FDIC gives praise to first DHS finance class
Members of the personal finance class at Demopolis High School received certificates of merit from members of the Federal Deposit Insurance Corporation (FCIC) at the school on Tuesday.
This was the first year for the class at DHS. The 19 students and teacher Lucinda Mason were given high praise from John Olsen and Tom Stokes of the FDIC.
“Financial education is a key issue with FDIC,” said Olsen. “With the recent housing crisis, a lot of people got into loans that they didn’t understand. Budgeting is also a key issue. Unfortunately, kids still think that money grows on trees.”
“We wanted to do a little recognition ceremony,” said Stokes. “We wanted to give them a little memento, a certificate to show them that this was important enough to recognize what the school is doing.”
The state of Alabama does not require a component in its curriculum for personal finance. Classes like the personal finance class at DHS are offered as electives and can give Demopolis graduates an upper hand on personal finances when they graduate and move into the real world.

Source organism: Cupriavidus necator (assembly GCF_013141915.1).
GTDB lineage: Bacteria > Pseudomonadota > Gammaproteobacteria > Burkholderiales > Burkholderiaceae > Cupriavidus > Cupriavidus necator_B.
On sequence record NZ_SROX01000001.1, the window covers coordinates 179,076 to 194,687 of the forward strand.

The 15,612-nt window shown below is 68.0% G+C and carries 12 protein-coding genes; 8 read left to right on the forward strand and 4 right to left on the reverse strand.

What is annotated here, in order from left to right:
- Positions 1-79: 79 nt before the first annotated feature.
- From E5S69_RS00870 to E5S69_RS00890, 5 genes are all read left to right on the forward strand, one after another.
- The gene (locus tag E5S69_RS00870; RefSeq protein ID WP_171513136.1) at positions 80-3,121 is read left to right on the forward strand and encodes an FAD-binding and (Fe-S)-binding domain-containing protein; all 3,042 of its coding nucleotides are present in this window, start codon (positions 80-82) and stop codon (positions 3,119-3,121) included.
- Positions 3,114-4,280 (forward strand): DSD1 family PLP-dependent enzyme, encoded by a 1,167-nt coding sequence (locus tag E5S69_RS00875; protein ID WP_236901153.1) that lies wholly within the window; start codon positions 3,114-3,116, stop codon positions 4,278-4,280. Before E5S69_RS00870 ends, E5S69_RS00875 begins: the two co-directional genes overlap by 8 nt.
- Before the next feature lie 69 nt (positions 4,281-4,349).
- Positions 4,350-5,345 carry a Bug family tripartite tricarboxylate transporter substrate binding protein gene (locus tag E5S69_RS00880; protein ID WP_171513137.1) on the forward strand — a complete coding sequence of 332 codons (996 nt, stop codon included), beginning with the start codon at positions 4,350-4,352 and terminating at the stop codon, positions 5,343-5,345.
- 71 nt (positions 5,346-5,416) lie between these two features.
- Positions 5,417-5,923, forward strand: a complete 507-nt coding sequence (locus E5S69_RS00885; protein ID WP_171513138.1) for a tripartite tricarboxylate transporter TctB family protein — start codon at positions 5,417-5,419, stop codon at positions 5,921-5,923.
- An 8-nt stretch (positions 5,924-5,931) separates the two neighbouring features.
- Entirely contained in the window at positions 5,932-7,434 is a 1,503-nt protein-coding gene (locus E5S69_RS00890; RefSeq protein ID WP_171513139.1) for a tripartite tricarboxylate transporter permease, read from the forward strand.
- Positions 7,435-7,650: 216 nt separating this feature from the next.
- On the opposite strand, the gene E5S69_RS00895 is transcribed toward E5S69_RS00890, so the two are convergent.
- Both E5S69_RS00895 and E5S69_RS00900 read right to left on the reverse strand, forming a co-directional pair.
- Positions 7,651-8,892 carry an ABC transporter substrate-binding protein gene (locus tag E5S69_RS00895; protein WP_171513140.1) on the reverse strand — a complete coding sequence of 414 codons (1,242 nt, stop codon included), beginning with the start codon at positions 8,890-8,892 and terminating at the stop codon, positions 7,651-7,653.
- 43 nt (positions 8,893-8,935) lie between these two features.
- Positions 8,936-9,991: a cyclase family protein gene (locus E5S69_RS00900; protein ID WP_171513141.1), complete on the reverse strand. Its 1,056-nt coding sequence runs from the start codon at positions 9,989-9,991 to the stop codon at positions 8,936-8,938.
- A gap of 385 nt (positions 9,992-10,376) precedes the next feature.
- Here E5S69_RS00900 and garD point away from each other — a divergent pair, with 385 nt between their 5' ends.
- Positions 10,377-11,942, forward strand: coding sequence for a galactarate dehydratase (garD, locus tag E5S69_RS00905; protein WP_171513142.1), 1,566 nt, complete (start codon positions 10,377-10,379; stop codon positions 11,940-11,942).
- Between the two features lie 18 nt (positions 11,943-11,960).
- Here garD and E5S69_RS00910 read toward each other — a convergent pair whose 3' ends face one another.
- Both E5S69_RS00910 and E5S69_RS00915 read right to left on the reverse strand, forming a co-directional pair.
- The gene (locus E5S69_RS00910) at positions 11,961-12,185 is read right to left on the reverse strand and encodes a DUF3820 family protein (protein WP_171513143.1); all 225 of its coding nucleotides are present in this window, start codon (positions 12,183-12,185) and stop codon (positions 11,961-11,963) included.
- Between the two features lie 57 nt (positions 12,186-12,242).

“I work with the Alabama Jump$tart Coalition,” Olsen said. “We’re trying to promote in schools that they do adopt some kind of required personal finance classes. Our understanding is that, on the high school exit exam, that they don’t even have any questions that relate to personal finance. That’s kind of scary.”
The Alabama Jump$tart Coalition is a non-profit organization that seeks to increase financial literacy for all Alabama students from kindergarten through college.
The certificate ceremony on Tuesday was attended by representatives of the four banks in Demopolis — Bank-Trust, Regions Bank, Robertson Banking Company and Sweet Water State Bank — who each spoke to the class. DHS principal Dr. Isaac Espy praised the local banks for their support of Demopolis City Schools.